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Housing Is Working Group 2022-2023 Calendar

Join the Housing Is Working Group to discuss special topics related to cross-sector initiatives and programmatic considerations particularly focused on the intersections of housing, health, and education.

This year’s public webinars cover topics such as environmental resiliency, Medicaid redetermination, and digital equity!

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Elements of a Successful Partnership

With generous support from the MacArthur Foundation, CLPHA developed an in-depth report on regional housing-education collaborations taking place at housing authorities across the Pacific-Northwest.

Read the Multimedia Report
 
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Interactive
Community:
Includes: The Strength of SNAP and SNAP Action Needed, The Emergency Food Assistance Program (TEFAP), Commodity Supplemental Food Program (CSFP), and Child Nutrition Reauthorization.

Authored by: Food Research & Action Center (FRAC)
Topics: Food insecurity, Funding, Legislation & Policy, Low-income, Nutrition
Shared by Mica O'Brien on Mar 1, 2019
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Publication
Community:
Jan 24, 2019
Affordable housing campaigns are not new, of course, but what is unprecedented and transformative about Opportunity Starts at Home is the scope and diversity of the partners that are joining forces to advocate for more robust and equitable federal housing policies. The campaign is advised by a Steering Committee including leading national organizations representing a wide range of interests that are working shoulder-to-shoulder to solve the affordable housing crisis.

Authored by: Opportunity Starts at Home
Topics: Asset building, Child welfare, CLPHA, Community development, Early childhood, Education, Food insecurity, Funding, Health, Homelessness, Housing, Immigrants, Legislation & Policy, Low-income, Mobility, Out-of-school time, Partnerships, Racial inequalities, Safety, Seniors, Stability, Substance abuse, Youth
Shared by Mica O'Brien on Jan 24, 2019

Within Reach: Ambitious Federal Solutions to Meet the Housing Needs of the Most Vulnerable People

Publication
Jan 24, 2019
Opportunity Starts at Home
Affordable housing campaigns are not new, of course, but what is unprecedented and transformative about Opportunity Starts at Home is the scope and diversity of the partners that are joining forces to advocate for more robust and equitable federal housing policies.
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Publication
Community:
Jul 24, 2018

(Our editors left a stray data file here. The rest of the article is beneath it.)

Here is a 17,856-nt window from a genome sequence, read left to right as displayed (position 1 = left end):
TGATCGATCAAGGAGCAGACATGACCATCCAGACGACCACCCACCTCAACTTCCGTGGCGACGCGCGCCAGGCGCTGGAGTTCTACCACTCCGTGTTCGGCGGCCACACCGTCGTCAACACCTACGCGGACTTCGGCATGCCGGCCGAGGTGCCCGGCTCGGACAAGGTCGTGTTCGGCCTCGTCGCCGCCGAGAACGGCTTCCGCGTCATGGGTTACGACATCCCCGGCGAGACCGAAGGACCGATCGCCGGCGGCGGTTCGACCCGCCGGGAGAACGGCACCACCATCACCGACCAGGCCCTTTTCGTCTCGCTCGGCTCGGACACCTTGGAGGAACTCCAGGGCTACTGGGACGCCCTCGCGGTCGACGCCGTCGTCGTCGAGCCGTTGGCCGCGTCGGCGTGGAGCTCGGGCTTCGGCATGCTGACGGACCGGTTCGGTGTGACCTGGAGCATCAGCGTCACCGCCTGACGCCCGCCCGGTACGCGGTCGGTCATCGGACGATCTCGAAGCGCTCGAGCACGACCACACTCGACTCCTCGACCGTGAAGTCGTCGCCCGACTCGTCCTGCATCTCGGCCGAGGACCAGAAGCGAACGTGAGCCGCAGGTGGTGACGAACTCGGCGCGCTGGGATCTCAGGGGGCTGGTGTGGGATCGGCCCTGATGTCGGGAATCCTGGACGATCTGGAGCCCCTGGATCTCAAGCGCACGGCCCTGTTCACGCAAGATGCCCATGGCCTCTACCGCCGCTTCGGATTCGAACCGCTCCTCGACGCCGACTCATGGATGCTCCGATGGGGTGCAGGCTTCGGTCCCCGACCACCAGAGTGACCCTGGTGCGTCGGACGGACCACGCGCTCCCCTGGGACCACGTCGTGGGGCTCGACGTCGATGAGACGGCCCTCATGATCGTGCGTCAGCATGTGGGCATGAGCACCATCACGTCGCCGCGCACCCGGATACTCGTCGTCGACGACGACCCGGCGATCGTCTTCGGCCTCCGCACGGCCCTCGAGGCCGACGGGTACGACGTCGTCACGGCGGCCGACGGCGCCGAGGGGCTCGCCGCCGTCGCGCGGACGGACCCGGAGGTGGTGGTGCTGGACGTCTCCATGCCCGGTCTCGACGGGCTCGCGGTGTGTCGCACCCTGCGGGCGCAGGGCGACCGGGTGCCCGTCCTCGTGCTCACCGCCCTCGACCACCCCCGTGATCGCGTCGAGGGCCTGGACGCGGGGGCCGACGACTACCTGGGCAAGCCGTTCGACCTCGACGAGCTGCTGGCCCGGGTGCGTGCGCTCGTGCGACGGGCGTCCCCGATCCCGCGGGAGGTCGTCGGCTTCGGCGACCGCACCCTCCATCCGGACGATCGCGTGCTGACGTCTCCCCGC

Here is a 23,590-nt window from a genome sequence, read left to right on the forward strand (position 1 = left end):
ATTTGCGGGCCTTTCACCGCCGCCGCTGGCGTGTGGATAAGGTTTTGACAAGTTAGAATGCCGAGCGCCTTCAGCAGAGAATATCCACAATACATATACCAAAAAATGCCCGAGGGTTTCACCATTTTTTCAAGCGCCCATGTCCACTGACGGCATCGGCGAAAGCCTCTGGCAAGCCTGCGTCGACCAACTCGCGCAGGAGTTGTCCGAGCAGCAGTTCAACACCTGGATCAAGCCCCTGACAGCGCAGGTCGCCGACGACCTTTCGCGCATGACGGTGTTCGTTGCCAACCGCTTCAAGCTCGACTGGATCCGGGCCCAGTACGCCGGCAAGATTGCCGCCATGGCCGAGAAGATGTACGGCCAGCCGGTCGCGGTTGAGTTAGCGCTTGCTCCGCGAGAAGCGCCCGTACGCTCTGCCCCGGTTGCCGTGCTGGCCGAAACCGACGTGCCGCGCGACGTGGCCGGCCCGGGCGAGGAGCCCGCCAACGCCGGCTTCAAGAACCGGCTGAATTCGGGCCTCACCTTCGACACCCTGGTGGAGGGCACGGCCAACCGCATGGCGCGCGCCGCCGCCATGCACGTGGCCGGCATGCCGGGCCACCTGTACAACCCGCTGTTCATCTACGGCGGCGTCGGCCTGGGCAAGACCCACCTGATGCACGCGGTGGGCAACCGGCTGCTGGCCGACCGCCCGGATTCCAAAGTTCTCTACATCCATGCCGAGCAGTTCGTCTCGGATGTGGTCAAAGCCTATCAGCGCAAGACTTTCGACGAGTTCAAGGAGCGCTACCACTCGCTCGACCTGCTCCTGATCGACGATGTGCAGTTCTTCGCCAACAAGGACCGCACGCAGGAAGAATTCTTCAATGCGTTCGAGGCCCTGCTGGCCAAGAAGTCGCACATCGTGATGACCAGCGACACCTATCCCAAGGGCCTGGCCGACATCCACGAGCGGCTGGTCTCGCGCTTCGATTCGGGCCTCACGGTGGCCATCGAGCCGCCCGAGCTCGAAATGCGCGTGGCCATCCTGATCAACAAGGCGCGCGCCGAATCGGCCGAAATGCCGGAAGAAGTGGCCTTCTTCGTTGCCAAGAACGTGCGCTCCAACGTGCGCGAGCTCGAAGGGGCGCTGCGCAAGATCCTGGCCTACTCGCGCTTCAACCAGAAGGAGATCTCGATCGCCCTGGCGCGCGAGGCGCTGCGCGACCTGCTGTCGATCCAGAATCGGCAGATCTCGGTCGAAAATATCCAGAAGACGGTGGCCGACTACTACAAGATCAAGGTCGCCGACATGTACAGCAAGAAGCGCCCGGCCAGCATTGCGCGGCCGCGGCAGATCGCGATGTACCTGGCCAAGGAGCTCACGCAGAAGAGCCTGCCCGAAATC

The community development “industry”—a network of nonprofit service providers, real estate developers, financial institutions, foundations, and government—draws on public subsidies and other financing to transform impoverished neighborhoods into better-functioning communities. Although such activity positively affects the “upstream” causes of poor health, the community development industry rarely collaborates with the health sector or even considers health effects in its work. We propose a four-point plan to help ensure that existing and future collaborations achieve positive outcomes and sustainable progress for residents and investors alike.

Authored by:
Topics: Community development, Food insecurity, Funding, Health, Low-income, Partnerships, Supportive housing, Transportation
Shared by Housing Is on Jul 24, 2018

Partnerships Among Community Development, Public Health, and Health Care Could Improve the Well-Being of Low-Income People

Publication
Jul 24, 2018
The community development “industry”—a network of nonprofit service providers, real estate developers, financial institutions, foundations, and government—draws on public subsidies and other financing to transform impoverished neighborhoods into better-functioning communities.
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Publication
Community:
Jul 12, 2018
This brief aims to bring attention to non-Medicaid funding sources that states could potentially blend or braid to address social determinants of health and other needs that are not typically covered by Medicaid. It is intended to familiarize state Medicaid, public health, and other state policymakers with the funding streams of other agencies, and sketch out a continuum of options to help states coordinate funding to better serve the needs of low-income populations. Because this brief focuses on services for adult Medicaid beneficiaries, it does not address many of the funding sources available for children’s services. However, existing efforts to pool funds for children and youth—notably by the Commonwealth of Virginia—could prove instructive for states seeking to launch such an effort for adults.

Authored by:
Topics: Cost effectiveness, Data sharing, Dual-eligibles, Food insecurity, Funding, Health, Homelessness, Housing, Legislation & Policy, Low-income, Medicaid / Medicare, Mental health, Partnerships, Research, Substance abuse
Shared by Housing Is on Jul 12, 2018

Braiding & Blending Funding Streams to Meet the Health-Related Social Needs of Low-Income Persons: Considerations for State Health Policymakers

Publication
Jul 12, 2018
This brief aims to bring attention to non-Medicaid funding sources that states could potentially blend or braid to address social determinants of health and other needs that are not typically covered by Medicaid.